6

In my world, there is a race of intelligent, sapient creatures that resemble large cats. They have fur, tails, and whiskers, and can purr and meow like regular cats, but they can also walk upright on two legs and use their front paws as hands. What would be the best way to go about creating a language for these creatures that sounds like a mix of meowing and purring?

0

2 Answers 2

9

You would start with the phoneme-inventory. What kind of distinct sounds can these creatures make? How can they be combined to form longer units? Would there be a gesture-based system? A sound could have different meanings whether the tail is wagging or not, for example. You probably end up having very few distinct sounds, so that's a constraining factor.

Then think what they would talk about most commonly. Food? Interpersonal relationships? Assign shorter units to more frequent elements.

As for grammar, that's really up to you -- there's nothing inherent in the nature of the speakers that influences the grammar.

As inspiration for a language that has a small vocabulary and simple syntax, have a look at toki pona; that might be a good starting point.

4

You might want to take a look at the Kzinti language (the "Heroes Tongue"), created by Larry Niven for the Kzinti (pretty much the creatures you described), in his Known Space Universe.

While it has a limited lexicon, it does have a complex system of modes and accents, based on feline anatomy, that may help you develop your language.

Given the behaviour of cats, the Kzinti have a society based on dominance and are very warlike. This is reflected in their language, as modes vary based on the rank of the person you are talking to. Modes are implemented by using the wide range of vocalizations cats can make. This range also contributes to complex melodic accents.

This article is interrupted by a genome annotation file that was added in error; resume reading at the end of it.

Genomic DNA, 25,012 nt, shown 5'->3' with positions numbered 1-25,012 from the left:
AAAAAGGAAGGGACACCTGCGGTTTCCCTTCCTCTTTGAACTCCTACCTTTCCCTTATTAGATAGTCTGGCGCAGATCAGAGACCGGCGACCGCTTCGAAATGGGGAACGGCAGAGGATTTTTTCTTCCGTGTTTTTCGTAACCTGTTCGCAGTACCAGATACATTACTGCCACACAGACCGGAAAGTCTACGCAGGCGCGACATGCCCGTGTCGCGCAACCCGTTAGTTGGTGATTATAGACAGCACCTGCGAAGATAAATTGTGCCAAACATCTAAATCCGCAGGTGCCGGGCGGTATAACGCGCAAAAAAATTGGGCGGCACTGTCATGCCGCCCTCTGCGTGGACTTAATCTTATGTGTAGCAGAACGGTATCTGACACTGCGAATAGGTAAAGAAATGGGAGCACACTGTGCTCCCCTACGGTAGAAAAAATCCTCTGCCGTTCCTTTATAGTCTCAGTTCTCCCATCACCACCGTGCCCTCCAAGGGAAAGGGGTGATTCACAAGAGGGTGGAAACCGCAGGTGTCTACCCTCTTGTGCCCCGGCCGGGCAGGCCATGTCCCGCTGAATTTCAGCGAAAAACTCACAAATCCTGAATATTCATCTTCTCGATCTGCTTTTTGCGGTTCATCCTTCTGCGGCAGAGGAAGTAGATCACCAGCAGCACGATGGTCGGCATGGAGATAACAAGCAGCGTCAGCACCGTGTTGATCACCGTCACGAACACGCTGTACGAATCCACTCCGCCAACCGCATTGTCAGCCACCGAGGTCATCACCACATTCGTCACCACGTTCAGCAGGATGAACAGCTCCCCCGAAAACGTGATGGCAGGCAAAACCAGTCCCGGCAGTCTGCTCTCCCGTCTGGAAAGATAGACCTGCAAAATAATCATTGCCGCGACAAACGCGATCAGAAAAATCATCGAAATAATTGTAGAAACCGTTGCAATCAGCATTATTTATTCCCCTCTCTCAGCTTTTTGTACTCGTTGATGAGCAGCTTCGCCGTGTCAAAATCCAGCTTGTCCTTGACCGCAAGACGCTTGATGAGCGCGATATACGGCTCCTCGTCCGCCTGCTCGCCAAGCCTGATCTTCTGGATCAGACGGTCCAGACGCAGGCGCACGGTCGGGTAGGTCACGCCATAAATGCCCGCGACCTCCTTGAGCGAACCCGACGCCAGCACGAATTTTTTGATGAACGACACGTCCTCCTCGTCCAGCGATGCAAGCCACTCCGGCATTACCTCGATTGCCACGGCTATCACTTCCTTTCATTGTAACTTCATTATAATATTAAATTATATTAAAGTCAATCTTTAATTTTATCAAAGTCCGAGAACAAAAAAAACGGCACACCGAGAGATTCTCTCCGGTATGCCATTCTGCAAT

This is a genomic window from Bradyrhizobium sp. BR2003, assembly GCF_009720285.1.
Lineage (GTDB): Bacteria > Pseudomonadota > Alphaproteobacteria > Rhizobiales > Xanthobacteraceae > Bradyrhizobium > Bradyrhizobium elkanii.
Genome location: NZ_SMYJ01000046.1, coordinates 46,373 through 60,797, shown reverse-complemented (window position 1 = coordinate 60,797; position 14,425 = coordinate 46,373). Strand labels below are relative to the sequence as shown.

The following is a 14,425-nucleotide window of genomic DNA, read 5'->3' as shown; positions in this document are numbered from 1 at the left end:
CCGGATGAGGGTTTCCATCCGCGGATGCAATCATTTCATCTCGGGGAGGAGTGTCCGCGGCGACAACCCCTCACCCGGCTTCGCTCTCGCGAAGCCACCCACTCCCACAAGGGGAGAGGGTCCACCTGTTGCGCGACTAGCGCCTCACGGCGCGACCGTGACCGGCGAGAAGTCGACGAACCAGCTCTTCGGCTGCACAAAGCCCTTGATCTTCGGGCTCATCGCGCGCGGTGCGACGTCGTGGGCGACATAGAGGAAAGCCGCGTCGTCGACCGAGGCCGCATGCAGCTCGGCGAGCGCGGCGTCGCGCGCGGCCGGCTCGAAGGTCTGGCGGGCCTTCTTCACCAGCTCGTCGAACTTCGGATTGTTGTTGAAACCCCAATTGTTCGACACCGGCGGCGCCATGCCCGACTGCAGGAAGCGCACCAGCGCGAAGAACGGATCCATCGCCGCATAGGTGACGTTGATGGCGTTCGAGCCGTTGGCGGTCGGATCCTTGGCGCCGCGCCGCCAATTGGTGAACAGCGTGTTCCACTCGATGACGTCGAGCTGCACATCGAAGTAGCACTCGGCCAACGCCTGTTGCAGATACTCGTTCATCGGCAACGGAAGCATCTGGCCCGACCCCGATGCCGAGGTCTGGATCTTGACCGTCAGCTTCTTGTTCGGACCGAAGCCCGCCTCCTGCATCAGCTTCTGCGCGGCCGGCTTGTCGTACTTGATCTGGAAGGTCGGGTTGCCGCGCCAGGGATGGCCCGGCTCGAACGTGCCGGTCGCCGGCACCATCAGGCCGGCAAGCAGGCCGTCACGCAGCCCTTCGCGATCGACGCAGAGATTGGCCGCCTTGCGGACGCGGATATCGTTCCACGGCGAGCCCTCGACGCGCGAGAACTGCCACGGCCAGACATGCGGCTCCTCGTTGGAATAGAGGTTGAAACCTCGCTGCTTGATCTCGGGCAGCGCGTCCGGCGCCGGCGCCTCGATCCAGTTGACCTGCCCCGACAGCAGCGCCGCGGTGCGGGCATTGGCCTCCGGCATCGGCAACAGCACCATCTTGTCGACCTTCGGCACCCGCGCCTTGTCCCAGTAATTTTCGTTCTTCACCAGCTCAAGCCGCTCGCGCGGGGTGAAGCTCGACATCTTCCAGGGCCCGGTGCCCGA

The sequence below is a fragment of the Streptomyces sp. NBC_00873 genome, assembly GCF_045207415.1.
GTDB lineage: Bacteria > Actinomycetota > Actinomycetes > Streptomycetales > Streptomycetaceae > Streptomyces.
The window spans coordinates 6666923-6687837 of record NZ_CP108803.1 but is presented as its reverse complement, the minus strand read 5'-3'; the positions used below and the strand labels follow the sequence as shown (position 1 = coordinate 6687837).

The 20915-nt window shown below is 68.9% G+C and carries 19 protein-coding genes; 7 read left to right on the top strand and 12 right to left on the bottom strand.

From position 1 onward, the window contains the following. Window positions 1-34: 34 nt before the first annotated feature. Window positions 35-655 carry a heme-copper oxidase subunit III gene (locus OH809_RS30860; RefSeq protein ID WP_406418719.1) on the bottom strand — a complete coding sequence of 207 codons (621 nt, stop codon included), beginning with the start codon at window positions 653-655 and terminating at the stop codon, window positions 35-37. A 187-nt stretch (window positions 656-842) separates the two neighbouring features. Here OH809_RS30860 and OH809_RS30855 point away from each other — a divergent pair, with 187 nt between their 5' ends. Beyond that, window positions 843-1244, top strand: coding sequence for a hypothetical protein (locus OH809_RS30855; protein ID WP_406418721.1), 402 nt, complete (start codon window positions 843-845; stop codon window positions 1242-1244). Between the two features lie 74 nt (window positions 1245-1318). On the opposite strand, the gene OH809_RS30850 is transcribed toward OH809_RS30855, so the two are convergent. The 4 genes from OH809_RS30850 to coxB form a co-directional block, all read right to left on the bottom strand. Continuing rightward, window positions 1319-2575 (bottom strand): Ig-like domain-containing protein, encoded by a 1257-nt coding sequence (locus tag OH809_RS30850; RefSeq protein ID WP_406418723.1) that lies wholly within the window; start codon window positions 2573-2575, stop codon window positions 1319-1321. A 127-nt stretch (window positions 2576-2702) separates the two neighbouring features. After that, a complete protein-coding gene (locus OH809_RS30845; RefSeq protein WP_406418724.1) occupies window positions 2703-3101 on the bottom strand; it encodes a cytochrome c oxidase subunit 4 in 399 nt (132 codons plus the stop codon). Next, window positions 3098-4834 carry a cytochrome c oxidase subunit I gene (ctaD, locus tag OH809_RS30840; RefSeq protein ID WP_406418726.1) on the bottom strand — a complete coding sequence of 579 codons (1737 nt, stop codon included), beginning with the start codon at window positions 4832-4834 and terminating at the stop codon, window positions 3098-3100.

New contributor
anonymoususer is a new contributor to this site. Take care in asking for clarification, commenting, and answering. Check out our Code of Conduct.
2
  • Hi @anonymoususer, welcome to Conlang.SE! Do you mind including a bit more information from your link in the actual answer itself? While you don't need to have every piece of information in the answer itself, we generally prefer for answers to be as self-contained as possible. For instance, can you please describe some examples of the "complex system of modes and accents" illustrating how it's specifically designed for feline anatomy? Thank you!
    – Mithical
    2 days ago
  • 1
    @Mithical I added some more information. I hope it is useful. yesterday

Your Answer

By clicking “Post Your Answer”, you agree to our terms of service, privacy policy and cookie policy

Not the answer you're looking for? Browse other questions tagged or ask your own question.